Dan RATCLIFFE
(Labour Party)

I completely agree with parking/pickup bans close to schools. Not only do parents doing the school run contribute massively to congestion, the increased exhaust emissions around young people is dangerous. When I was at school I had to take part in a cycle proficiency course. I think a similar sort of scheme in secondary schools would be helpful as a reinforcement of principles of safe cycling. Crammers should also have to undergo some level of training. Organised cycle-trains where children can travel in a group possibly with some supervision might help safety and also reassure anxious parents.

Mark READER
(Labour Party)

- Cycle paths
- No parking
- Street wardens (?)
- Telling off wayward road users
- Safe crossings

Patrick SHEIL
(Labour Party)

Fixing pavements would make walking safer and more appealing as an option, especially if and when the distance from home to the school is under a mile. Also, it should automatically be 20 mph if not in some cases 10 mph speed limit in school areas. This would reduce risk of accidents and allow cyclists freer and safer access to the roads.

There should either be pinch points or speed bumps (possibly two sleeping policemen would work) in the lower part of French's Lane. Children cycling to and from St Luke's School will be safer as a consequence. Cars have been frequently spotted going too fast down that road. There might be a case for similar measures regarding Arbury Primary School; the views of parents, residents and teachers should be canvassed. As noted above, cars often go too fast down Carlton Way.

Temporary walkways should be provided when any new development forces pedestrians - be they parents or children (and parents and children who might be wheeling bikes) - onto the road.

Martin SMART
(Labour Party)

I would suggest using measures to encourage children and families to choose to use healthy, safe and sustainable modes of travel to school. These include cycling, walking, skating, scooting, skateboarding and any other similar such method. Using vehicles to transport children to school disempowers children, costs more, pollutes the environment, does not give children or main carers any exercise and runs the risk of hurting other public highway users like pedestrians and cyclists who are not protected inside a heavy steel box.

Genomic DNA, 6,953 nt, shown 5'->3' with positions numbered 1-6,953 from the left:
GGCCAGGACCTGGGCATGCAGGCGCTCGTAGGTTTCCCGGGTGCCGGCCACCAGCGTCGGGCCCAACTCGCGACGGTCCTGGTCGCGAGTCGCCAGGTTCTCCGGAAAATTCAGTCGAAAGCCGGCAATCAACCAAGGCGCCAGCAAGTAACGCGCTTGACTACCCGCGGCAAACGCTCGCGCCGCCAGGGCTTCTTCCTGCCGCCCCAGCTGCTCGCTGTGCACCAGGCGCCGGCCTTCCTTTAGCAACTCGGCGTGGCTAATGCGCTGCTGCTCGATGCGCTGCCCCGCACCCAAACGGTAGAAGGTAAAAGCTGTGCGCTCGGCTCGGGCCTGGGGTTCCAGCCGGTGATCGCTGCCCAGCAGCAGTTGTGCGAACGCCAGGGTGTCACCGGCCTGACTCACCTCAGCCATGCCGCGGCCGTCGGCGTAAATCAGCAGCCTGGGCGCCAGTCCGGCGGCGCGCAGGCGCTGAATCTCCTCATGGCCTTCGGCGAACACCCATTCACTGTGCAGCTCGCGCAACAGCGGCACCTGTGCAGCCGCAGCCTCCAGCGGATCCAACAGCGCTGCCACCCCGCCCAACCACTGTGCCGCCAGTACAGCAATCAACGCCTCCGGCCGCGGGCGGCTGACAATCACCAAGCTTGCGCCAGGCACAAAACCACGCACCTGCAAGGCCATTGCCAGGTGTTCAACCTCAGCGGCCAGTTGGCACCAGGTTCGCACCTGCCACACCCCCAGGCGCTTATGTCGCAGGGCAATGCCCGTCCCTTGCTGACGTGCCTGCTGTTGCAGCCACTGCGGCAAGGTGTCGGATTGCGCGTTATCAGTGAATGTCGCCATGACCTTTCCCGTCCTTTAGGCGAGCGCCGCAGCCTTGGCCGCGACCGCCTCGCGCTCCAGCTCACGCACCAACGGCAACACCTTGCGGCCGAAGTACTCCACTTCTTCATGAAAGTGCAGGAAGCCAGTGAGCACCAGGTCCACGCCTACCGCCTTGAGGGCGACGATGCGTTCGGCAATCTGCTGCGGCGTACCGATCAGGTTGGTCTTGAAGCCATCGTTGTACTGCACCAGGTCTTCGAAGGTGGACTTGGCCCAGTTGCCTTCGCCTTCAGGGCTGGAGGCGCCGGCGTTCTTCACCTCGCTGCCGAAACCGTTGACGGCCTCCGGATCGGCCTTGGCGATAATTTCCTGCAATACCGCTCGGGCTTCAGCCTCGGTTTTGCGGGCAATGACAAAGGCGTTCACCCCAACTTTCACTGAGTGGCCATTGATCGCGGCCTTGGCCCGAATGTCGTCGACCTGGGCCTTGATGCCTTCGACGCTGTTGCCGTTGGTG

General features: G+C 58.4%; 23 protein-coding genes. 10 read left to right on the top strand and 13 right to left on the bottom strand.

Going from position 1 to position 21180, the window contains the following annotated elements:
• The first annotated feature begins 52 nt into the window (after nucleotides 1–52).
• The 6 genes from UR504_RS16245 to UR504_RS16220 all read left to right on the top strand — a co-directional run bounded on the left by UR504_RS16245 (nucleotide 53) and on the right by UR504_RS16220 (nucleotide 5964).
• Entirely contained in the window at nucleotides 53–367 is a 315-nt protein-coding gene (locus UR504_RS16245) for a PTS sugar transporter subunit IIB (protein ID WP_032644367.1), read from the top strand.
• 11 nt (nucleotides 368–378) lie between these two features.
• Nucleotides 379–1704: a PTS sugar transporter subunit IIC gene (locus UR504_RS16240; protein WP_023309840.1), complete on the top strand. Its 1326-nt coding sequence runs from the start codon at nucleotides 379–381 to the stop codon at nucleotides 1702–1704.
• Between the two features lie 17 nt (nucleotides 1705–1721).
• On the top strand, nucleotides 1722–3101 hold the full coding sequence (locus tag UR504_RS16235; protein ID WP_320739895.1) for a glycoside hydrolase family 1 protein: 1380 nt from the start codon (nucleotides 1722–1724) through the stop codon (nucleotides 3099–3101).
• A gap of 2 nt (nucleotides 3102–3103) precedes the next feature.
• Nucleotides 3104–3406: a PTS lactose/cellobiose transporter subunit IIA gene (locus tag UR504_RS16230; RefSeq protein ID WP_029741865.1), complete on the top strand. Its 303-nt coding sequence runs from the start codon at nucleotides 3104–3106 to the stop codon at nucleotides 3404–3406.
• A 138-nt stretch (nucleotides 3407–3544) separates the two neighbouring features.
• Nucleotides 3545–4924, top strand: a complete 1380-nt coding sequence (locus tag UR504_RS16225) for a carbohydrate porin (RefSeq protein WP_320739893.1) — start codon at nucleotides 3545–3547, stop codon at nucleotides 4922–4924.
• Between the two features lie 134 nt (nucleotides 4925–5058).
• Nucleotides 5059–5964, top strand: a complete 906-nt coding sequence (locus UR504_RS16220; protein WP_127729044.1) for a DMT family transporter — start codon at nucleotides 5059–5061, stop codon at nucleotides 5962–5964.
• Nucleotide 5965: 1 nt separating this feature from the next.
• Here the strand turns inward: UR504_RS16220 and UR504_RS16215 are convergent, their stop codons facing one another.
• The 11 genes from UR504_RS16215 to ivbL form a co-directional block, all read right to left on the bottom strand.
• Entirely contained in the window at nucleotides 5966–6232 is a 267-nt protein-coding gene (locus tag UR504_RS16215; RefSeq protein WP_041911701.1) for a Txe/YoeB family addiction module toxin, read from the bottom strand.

Katie THORNBURROW
(Labour Party)

Trumpington has six state schools and seven private schools, and so cycling to and from school is a real prospective growth area in Trumpington. My focus is the stretch of road south of Alpha Terrace, for families with children at Trumpington Meadows Primary School.

There are a few other places within Trumpington that should likewise be a focus of campaign activity. Hobson Avenue, where a road crosses the guided busway, is a dangerous intersection that requires a two-pronged approach: it needs changes to the signalisation and road users need to be educated about the dangers inherent in the junction. As a resident of the Novo estate pointed out, many of the roads in new estates in Trumpington have not been adopted, and as a result see high traffic speeds and are becoming rat runs. That said, the whole of Trumpington should be assessed for vulnerability, so that we can build resilience into the design of the city.

Joshua BLANCHARD LEWIS
(Liberal Democrat)

I would be very keen to see greater facilities for cycle parking in schools locally, as well as more support and training opportunities for young cyclists. When I was at school in Spain, all children received free cycle training and advice, in a similar scheme to cycling proficiency, and I would look to encourage more of this to happen locally. I am sure spaces like Romsey Recreation Ground would be perfect for training courses for children, from the likes of Bikeability.

Rod CANTRILL
(Liberal Democrat)

I support all of the measures proposed.

In addition, i would support schools coming up with formal travel plans for students. This would include cycle trains enabling students to travel in groups to and from school and cycle maintenance lessons.

Separately, i would in to enhancing the safety on the roads used by students to travel to and from school (based on the school travel plan).

Jamie DALZELL
(Liberal Democrat)

This is a key issue in West Chesterton, with a large number of schools in the area, including a high concentration of pupils on Gilbert Road. This has led to many residents noting issues during the school drop-off, especially when cars wait on double yellow lines creating significant dangers for other road users. With further expansion of the local school, it is very important that proper enforcement helps resolve the issue, with enforcement of double yellow restrictions at key times. This would hopefully improve safety and therefore encourage more pupils in the area to cycle into school.

Cycle parking is also an important factor for making it as easy as possible to cycle to school and it’s obviously very important that we ensure that plans for new or expanding schools include ample space for young cyclists to park up.